Make sure that the front, back and side doors to your home are locked from the inside or use a chain up high so children cannot escape outside unsupervised. There have been incidents of children slipping out the door in the dead of winter and freezing to death, or running out onto the street and getting hit by a car. You should also make sure children cannot slip out through or fall out of open windows. Toddlers have on occasion fallen through window screens.

Bug Bites

6. Safety and Pets

Pets can be loving and valuable members of the family and require special consideration for safety when children are around. Children should always be supervised by a responsible adult when in the company of pets. No dog is 100-percent safe around small children. Some of the safety hazards associated with the presence of pets in the home include: bites, scratches, allergies to pet fur, zoonotic disease (usually from your pet’s infected food or water), falls from pets tripping you, and choking (children swallowing pet toys).

Make sure you choose a pet from a reputable breeder and is good around children. Reptiles are not recommended for children under 5 due to the potential spread of disease. Take care of your pet’s health with regular immunizations, de-worming and flea treatment. Teach your children to practice good hand washing after contact with their pet.

pet 3

7. Prevent Burns

Children learn by exploring and touching things including dangerously hot things such as stoves, flames or radiators. It can be helpful to set the thermostat on your water heater to below 48-celcius, and test bath water before putting your child in the tub. Avoid hot spills by never carrying hot liquids and a child at the same time, turning the handles of cooking pans in towards the back of the stove, use back burners on the stove, don’t use placemat or tablecloths and never leave cooking food unattended.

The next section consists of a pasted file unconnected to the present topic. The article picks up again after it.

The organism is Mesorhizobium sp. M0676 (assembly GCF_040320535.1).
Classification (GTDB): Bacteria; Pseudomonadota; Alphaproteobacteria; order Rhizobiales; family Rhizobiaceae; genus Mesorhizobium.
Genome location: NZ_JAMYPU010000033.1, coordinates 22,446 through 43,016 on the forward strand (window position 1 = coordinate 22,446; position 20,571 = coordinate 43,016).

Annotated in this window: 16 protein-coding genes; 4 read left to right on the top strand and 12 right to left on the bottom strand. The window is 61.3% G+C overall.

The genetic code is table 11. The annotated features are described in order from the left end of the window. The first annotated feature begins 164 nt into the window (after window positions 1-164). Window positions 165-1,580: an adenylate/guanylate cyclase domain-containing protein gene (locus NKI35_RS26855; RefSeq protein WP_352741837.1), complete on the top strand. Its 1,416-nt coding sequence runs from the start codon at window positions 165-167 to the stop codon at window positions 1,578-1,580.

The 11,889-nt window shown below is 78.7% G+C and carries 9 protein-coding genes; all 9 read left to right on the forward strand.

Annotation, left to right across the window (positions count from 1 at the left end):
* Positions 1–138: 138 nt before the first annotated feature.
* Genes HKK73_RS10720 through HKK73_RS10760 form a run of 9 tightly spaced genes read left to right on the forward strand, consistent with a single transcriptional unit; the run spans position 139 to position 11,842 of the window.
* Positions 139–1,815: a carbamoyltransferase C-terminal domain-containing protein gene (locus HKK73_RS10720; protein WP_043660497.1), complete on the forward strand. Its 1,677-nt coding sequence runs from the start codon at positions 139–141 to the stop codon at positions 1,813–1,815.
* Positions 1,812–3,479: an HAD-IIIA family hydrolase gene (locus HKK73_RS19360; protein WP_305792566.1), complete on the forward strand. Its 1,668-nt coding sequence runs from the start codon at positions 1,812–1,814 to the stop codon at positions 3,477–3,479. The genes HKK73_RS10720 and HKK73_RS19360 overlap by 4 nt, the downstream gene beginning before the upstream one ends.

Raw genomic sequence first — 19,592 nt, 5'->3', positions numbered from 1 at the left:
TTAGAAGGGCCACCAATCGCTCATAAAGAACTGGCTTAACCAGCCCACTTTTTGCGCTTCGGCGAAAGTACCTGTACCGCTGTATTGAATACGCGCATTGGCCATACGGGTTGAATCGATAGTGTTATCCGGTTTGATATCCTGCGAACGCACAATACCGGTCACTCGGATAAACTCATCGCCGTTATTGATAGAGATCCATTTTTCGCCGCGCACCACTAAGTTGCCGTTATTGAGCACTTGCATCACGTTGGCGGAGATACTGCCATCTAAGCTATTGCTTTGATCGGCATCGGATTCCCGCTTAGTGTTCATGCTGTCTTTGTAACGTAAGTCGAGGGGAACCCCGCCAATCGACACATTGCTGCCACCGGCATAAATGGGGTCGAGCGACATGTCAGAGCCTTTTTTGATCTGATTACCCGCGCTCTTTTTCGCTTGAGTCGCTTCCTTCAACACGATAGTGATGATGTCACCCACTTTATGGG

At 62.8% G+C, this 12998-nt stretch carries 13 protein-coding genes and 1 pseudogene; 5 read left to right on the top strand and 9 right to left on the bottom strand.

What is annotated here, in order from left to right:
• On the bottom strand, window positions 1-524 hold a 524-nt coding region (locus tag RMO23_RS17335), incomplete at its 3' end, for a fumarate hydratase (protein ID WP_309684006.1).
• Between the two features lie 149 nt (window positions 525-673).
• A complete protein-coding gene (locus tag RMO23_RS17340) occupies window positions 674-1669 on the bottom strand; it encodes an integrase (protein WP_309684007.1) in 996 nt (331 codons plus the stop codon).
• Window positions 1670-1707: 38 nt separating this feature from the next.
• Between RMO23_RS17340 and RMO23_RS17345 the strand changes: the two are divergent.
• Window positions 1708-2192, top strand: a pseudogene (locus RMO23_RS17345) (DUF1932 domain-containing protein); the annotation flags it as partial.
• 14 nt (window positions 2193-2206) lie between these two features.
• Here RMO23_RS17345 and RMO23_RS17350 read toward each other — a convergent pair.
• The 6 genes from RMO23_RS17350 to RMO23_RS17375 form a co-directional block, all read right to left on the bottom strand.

Some people find it helpful to block access to dangerous items such as space heaters, hot water heaters, fireplaces, and cooking stoves. Other tips include unplugging irons and keeping them out of reach, testing food temperature, choosing a cool water humidifier, and using plastic stoppers to block electrical outlets.


8. Pool and Bath Safety

Drowning is the second most common cause of death in small children under the age of 5. A child can drown in as little as 2.5-centemeters of water. Children should never be left alone unsupervised around water. A ratio of one adult per baby and one adult per two children is recommended. This includes baths and pools. Not even for a few seconds. Pools safety means that a toddler should always be within arm’s reach of an adult. Water wings, swim toys and bathing suits are not safety devises.

There should be no direct access to a swimming pool from a deck and it should be fenced on all four sides. Fencing needs to be climb resistant and a minimum of 4-feet high. Gates need to be self-closing and self-latching. Unfenced hot tubs need to have a locking hard cover and/or locked in an area which can be blocked off.


9. Farm Safety

Farm accidents are widespread and can often be catastrophic. Extra diligence is required to keep children safe and happy on the farm. They should never be allowed near farm equipment unsupervised. This includes tractors, combines, balers, mowers, power tools and any other types of equipment found on the farm. They should never be allowed to ride in the back of a pickup truck or on the side of a fender.

Children should be taught to be cautious of livestock and their young as mothers may attack them if they feel threatened. They should always wear a helmet when riding a horse and should wash their hands after handling animals. Children also need to be kept away from fertilizers, chemicals, and hazardous storage areas.


10. Cupboard, Freezer, and Fridge Locks

As we know young children love to explore, touch, taste, and hide. Installing child locks on all cupboards and fridges or freezers can help keep curious toddlers from getting into trouble. You may also want to ensure that access to potentially dangerous hiding places such as dryers or horizontal freezers is blocked off.

Children are curious and inquisitive by nature, which if left unsupervised can lead to injury and even death. A few moments spent childproofing your home can mean the difference between life and death for the healthiest of children.


Debbie McGauran


Debbie has been a registered nurse for over 25 years with experience in geriatrics, medicine, surgery and mental health. For the past four years, she has practiced as a crisis nurse in the ER. Debbie lives on a farm with her family, two dogs, a cat, and four horses.